• $\begingroup$ Adding to what @babou is saying, infinite recursion is "weird", but certainly not a contradiction (or at least cannot in general be proven to be one): most mathematicians accept axioms of infinity, for example, i.e. the logical consistency of asserting the fact of existence of the natural numbers as one entity. One can state a philosphical position that one is unwilling to accept actual infinities in the physical world, in which case your argument shows that an everything simulation tells against this position.The World is weird enough that I don't feel confident taking on such a position. $\endgroup$ – WetSavannaAnimal Feb 2 '15 at 7:37
  • $\begingroup$ To address both of your specious comments: You can only conceivably simulate the universe inside the simulation if fundamental laws are scale (which implies conformally) invariant. This is known to be false; in e.g. string theory the length scale is set by the string length. $\endgroup$ – alexarvanitakis Feb 2 '15 at 19:20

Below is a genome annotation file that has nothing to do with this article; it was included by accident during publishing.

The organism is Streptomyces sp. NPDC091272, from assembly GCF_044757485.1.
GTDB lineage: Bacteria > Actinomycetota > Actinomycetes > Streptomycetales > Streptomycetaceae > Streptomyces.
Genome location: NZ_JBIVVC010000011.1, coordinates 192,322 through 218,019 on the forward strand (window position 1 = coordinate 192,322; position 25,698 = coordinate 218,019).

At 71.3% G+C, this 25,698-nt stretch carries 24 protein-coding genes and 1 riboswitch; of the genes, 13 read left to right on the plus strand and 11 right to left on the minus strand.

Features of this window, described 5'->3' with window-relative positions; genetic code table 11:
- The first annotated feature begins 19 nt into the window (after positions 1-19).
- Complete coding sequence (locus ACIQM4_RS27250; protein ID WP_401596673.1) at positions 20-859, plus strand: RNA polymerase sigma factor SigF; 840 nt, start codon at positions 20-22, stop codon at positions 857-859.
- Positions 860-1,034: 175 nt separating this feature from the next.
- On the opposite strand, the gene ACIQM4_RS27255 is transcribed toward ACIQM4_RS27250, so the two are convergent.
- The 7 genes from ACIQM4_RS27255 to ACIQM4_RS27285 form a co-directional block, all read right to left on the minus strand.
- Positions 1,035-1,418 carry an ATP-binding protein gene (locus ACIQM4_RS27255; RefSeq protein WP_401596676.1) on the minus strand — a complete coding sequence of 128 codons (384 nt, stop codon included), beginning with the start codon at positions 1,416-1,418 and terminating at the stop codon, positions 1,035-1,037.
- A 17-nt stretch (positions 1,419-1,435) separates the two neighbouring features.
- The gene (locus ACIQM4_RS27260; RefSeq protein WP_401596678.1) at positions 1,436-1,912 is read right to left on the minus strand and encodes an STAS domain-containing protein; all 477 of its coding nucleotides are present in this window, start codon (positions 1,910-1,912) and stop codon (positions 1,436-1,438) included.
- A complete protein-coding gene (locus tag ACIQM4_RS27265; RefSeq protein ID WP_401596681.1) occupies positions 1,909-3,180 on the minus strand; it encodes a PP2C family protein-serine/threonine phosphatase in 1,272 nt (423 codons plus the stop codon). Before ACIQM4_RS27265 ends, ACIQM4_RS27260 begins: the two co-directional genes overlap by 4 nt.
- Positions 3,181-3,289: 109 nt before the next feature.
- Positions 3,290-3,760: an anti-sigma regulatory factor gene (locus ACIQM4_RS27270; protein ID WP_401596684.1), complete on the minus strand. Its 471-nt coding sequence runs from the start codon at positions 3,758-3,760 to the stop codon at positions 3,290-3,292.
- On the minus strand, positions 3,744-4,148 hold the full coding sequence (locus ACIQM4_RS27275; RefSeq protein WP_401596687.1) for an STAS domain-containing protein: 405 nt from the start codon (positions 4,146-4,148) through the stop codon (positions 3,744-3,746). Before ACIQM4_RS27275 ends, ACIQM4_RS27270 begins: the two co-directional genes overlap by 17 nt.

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Is it concievable that we may one day simulate the entire universe with every single particle

Who should type the properties of every single particle into the computer? Even if the calculation power were available (which it aint) there is nobody who would live the time to make the input.

But more seriously, Stephen Wolfram has some good recitals on Youtube about the universe possibly beeing a cellular automaton, which means that it would take the whole universe to simulate the whole universe (because no simplifications can be made if you want to trace every particle).

The next problem would be that the quantum world is rather probabilistic than deterministic.